Posted: August 3, 2014
Colorado is embroiled in debate over how to regulate oil and gas development. Up to four energy-related issues could be on the November ballot, and the run-up is causing confusion among voters.
"Hello. Are you registered to vote in Colorado?"
It's a refrain many in the state have grown to loathe this summer — heard outside their favorite grocery store or shopping mall as signature gatherers race toward an Aug. 4 deadline to put four energy-related measures on the November ballot.
With two of those measures backed by environmentalists, and the other two by industry-supported groups, all of the energy talk is leading to confusion among potential voters.
Among the hassled Colorado shoppers is Veronica Canto, a registered independent from Denver. On one day, she was approached by signature gatherers three separate times while visiting the downtown 16th Street Mall.
"They come up and out of nowhere. You're like, uh, man," says Canto, who works in education and says she hasn't had a lot of time to research oil and gas development.
"The only reason I thought about fracking today, for like the two minutes after, maybe, they left, was because they had asked me," she says.
Gov. John Hickenlooper had hoped to pass legislation that would stave off some of the ballot measures, but those efforts stalled mid-July. And lately, many Coloradans who don't normally think about energy are being deluged with messages by groups with very different agendas.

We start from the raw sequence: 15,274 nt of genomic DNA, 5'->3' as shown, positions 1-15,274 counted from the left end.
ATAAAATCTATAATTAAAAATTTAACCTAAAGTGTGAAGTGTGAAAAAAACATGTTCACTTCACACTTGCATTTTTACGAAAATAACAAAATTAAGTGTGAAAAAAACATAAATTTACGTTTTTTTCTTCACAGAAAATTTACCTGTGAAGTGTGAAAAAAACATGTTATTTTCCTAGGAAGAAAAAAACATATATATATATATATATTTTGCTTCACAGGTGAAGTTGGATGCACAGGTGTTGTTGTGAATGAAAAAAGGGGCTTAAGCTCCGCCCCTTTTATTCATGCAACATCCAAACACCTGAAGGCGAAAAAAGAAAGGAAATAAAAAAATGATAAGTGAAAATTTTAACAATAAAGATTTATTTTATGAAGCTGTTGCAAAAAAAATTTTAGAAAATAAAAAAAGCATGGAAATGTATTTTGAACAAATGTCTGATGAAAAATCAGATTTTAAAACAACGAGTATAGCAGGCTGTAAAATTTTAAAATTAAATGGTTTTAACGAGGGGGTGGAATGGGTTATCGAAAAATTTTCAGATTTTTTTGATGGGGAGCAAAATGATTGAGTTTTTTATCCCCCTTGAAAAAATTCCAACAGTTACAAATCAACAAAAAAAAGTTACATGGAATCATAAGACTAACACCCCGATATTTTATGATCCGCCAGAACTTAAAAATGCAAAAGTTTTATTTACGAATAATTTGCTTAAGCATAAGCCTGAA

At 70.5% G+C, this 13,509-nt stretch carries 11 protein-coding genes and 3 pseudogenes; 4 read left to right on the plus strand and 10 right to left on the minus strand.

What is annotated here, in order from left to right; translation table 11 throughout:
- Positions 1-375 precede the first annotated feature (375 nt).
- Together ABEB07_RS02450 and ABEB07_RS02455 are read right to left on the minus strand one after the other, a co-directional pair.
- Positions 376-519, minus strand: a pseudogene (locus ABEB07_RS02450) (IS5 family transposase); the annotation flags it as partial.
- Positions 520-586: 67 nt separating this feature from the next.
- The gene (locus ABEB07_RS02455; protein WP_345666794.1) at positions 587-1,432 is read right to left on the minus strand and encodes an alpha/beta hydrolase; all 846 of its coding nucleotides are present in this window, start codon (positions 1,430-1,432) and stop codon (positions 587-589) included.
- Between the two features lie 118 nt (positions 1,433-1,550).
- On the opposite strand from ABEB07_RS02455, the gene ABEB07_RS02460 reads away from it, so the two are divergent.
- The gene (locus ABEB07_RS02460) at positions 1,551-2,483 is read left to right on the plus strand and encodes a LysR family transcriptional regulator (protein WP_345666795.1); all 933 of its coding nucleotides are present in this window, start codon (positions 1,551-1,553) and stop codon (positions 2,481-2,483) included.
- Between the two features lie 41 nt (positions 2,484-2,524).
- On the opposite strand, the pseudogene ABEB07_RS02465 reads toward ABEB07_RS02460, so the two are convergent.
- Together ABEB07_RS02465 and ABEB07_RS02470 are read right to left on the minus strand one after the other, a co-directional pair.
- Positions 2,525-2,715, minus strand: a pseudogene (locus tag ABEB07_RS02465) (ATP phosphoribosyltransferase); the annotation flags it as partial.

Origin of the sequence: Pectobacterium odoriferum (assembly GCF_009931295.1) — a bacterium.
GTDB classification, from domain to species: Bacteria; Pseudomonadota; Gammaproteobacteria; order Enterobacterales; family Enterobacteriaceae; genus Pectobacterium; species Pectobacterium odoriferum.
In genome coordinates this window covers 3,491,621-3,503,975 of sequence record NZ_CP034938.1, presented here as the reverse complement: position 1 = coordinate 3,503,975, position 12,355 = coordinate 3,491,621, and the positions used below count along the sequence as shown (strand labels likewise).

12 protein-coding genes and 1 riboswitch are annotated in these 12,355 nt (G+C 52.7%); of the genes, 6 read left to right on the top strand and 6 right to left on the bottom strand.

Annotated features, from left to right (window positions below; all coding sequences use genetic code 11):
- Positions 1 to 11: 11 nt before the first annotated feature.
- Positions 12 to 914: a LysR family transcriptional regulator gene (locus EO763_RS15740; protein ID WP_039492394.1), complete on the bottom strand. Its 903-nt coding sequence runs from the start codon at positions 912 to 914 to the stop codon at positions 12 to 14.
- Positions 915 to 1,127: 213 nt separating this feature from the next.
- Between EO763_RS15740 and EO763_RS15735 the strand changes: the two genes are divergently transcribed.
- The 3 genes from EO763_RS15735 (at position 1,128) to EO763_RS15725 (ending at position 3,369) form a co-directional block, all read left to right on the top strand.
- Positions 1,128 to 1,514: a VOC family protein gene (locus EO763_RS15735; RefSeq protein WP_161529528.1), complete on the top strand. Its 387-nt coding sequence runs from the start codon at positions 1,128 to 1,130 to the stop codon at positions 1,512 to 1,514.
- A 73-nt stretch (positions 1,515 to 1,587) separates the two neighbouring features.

Sometimes, voters don't know what the petition they're signing actually stands for.
"You have both sides of the fracking issue, and they're putting out their talking points and they're spending lots of money, trying to persuade the electorate to their views," explains Kyle Saunders, a political science professor at Colorado State University. "And all that conflicting information can really muddy the issue for voters."
A few blocks away on the 16th Street Mall, signature gatherer Jessica Cerise is at work for the pro-environment group Coloradans for Safe and Clean Energy.
Fired up, Patrick Klimper signs her petitions — backing a measure that would increase setbacks between wells and homes from 500 to 2,000 feet, and a second one aimed at giving communities that ban fracking more legal protections in court.
"All I know is that we need to get rid of fracking, that's the big thing. I just think it's not great for the environment," he says.
So far voters in five Colorado communities have placed restrictions on fracking. But this July, a district court judge struck down one of those measures.
Inside a Denver high-rise office building, signature gatherer Telbe Storbeck talks to workers at the commercial real estate firm Cassidy Turley.
Storbeck explains that his measure is supported by an industry-backed group called Protecting Colorado. The measure he's promoting would prevent communities that ban fracking from accepting state oil and gas tax dollars.
"So it takes away that — so it's this fairness issue," he explains.
Most workers gathered in this conference room see their jobs in real estate linked to the energy industry — including Managing Director Steward Mosko.
"We're as close to being activists in these types of things as possible. We have to be because it affects our livelihood," he says.
Mosko signed the first initiative, and a second one that would require future ballot issues to have fiscal impact statements.
But back at the 16th Street Mall, Canto says her interactions with signature gatherers were unhelpful.
"I would say that even reading the information that they had and having them speak to me — they're both just as confusing as each other," she says.
Canto says she hasn't made up her mind yet on the topic. She intends to weigh both sides of the issue, judging how it will affect her life. All she knows now is that she won't be turning to signature gatherers for help.
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